We had an exciting excursion planned today for our final full day in Spain; a visit to the Alhambra in Granada. We first visited the Alhambra in 2014 and it was the highlight of our trip to Spain. We had a bit of a trek to get there that time though, taking a bus for several hours from Cordoba and walking miles through the city of Granada before we reached our destination. This time, with a hire car, the journey was going to be considerably easier, although it was still a trip of around 200km from where we're staying.
After a reasonably earlier start, we arrived at the Alhambra around 11am and parked in what seemed like quite an empty carpark. I had no illusions that the Alhambra was going to be quiet today, though. This is the second most popular visitor attraction in the whole of Spain, out-visited only by the Sagrada Familia in Barcelona, and while tickets don't sell out quite as quickly as for the Caminito del Rey, you still have to book them several weeks in advance. At least, I had booked these tickets a couple of weeks in advance and only just about managed to get them for the date I wanted. Considering a Wednesday in November is not exactly high season, I'm guessing that they must sell out quite quickly at peak times.
You can buy the tickets online and print them at home to bring with you, but what seems like a bit of a hassle is that you need to enter an ID number for each visitor you buy a ticket for, and then everyone has to show that ID when they arrive. I wasn't sure how rigorously this was going to be checked in practice, but it turned out the answer was "very rigorously"! We had to show our passports to enter the general Alhambra area and then again to enter each of the individual attractions which we visited within it. There were more checks of our documentation at the Alhambra than at Malaga airport or the Gibraltar border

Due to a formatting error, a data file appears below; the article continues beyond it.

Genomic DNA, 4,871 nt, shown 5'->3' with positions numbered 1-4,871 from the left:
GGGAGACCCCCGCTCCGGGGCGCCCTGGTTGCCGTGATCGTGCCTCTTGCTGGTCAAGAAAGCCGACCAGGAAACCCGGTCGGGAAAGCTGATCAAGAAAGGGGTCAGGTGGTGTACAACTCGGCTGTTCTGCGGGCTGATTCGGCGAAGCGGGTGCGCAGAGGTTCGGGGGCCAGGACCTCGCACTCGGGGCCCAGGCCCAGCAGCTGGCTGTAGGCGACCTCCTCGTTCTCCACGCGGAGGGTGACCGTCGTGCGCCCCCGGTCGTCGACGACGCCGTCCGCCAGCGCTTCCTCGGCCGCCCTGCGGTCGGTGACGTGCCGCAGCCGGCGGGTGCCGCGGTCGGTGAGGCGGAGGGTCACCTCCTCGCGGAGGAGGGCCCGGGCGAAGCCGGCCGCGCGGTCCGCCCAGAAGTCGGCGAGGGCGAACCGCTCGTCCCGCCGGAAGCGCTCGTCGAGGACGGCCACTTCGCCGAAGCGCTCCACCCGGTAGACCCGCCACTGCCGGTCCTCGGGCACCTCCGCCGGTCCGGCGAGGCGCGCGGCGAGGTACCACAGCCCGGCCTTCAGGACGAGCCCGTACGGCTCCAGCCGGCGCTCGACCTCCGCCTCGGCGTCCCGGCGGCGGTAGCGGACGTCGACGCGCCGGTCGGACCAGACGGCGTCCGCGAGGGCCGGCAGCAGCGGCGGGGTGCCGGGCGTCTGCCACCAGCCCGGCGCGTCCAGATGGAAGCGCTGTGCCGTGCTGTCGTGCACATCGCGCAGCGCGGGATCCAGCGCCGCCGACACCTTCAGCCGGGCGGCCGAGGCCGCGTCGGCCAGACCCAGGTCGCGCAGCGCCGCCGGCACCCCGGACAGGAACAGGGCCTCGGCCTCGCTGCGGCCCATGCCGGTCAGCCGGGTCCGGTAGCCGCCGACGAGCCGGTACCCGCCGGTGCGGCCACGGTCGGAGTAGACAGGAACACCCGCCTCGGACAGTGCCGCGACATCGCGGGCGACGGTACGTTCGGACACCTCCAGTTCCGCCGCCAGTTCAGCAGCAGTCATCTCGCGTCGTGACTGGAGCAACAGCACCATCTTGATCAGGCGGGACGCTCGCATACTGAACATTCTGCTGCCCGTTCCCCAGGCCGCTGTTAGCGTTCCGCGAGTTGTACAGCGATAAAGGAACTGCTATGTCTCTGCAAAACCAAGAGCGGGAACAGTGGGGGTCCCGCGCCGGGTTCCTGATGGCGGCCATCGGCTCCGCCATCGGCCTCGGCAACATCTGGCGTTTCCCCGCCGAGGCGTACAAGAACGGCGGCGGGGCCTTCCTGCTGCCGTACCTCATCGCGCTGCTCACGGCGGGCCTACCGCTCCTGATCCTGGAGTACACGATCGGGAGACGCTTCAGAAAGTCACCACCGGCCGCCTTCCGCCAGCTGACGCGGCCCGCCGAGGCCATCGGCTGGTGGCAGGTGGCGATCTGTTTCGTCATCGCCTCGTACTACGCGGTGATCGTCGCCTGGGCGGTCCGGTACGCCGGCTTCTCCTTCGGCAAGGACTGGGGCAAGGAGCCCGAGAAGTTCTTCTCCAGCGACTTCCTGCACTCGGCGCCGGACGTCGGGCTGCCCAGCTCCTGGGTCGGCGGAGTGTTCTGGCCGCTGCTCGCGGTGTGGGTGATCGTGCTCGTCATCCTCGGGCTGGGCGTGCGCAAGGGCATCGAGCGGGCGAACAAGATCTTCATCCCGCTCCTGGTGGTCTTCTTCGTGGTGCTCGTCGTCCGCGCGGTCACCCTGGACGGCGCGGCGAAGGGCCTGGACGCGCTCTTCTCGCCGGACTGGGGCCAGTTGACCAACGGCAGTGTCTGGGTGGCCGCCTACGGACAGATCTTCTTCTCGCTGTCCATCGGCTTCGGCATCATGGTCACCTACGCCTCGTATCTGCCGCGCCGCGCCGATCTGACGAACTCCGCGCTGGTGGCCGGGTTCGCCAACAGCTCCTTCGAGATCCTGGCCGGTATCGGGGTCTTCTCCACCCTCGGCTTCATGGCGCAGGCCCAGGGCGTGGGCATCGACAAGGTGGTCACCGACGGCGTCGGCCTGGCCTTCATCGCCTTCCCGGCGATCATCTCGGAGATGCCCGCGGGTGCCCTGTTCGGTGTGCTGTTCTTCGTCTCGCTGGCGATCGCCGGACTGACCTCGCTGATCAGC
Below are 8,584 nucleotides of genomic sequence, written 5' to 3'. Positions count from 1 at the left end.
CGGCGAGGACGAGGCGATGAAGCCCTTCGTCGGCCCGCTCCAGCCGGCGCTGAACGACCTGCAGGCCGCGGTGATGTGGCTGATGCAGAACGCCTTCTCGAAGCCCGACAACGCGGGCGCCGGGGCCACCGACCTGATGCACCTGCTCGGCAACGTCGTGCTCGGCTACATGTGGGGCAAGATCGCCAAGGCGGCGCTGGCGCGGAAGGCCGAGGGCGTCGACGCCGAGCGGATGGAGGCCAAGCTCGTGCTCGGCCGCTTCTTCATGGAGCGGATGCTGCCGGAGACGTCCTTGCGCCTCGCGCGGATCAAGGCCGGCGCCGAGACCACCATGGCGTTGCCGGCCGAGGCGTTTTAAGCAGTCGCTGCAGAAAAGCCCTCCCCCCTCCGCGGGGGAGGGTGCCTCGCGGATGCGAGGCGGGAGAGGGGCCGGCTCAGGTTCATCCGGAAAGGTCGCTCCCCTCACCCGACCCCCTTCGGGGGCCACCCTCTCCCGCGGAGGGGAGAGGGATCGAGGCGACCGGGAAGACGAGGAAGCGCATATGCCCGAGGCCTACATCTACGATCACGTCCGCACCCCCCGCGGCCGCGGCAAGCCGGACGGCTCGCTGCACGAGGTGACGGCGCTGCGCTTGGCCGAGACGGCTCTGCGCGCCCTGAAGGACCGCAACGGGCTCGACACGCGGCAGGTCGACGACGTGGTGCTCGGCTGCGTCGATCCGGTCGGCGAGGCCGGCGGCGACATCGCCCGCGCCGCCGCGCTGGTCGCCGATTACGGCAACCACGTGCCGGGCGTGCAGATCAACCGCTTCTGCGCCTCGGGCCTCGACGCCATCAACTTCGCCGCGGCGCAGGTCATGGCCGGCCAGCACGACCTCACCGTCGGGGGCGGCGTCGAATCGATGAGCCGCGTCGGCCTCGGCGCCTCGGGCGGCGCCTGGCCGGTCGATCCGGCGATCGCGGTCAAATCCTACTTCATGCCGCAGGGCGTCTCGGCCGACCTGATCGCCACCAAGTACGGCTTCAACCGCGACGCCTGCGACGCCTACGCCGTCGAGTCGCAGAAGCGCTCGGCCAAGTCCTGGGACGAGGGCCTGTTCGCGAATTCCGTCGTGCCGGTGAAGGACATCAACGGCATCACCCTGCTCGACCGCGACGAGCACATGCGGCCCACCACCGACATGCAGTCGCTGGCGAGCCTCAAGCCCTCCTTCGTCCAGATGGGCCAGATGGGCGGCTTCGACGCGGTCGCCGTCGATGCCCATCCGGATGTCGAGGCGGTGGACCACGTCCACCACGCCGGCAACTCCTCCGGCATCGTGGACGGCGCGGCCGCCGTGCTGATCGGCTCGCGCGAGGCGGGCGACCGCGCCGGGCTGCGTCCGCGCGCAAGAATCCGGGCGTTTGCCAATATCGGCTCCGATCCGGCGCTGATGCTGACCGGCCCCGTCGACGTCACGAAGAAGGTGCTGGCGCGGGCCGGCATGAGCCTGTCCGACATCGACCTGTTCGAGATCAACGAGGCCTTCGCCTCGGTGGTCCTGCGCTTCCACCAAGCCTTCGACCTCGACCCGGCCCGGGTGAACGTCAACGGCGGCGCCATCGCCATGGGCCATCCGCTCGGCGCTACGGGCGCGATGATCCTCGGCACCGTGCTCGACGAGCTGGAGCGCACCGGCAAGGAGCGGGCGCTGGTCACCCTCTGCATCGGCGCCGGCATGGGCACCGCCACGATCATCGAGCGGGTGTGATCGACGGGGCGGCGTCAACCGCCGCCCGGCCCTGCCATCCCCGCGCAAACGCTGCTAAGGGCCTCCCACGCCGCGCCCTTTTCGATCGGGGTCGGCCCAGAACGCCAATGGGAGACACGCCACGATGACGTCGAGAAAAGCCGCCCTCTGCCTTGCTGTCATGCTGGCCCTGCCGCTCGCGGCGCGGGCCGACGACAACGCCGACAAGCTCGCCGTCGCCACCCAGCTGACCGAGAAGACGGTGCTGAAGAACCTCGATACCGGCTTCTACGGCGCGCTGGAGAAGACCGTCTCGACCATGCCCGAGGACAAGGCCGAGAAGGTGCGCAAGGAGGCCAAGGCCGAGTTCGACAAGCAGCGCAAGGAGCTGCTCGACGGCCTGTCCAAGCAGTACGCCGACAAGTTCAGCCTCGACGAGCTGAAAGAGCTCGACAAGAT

Never mind, it was worth it to visit such a beautiful place
There are three main areas to visit within the Alhambra complex: the Alcazaba, the Generalife gardens and the Nasrid palaces.
Entry to the Nasrid palaces is via a timed slot which you have to book in advance. Entry to the Alcazaba and the Generalife is allowed at any time on the day for which you've purchased a ticket (but you can only visit each area once). We were booked in for the Nasrid palace at 3pm, so decided to start with a walk around the Generalife.
The Palacio de Generalife was the summer palace of the Nasrid dynasty, who ruled Granada from around 1230 to 1492.
It consists of a series of formal gardens, as well as a palace with courtyards.
I didn't know how impressive the gardens would be in November, but there were still a surprising amount of flowers and greenery.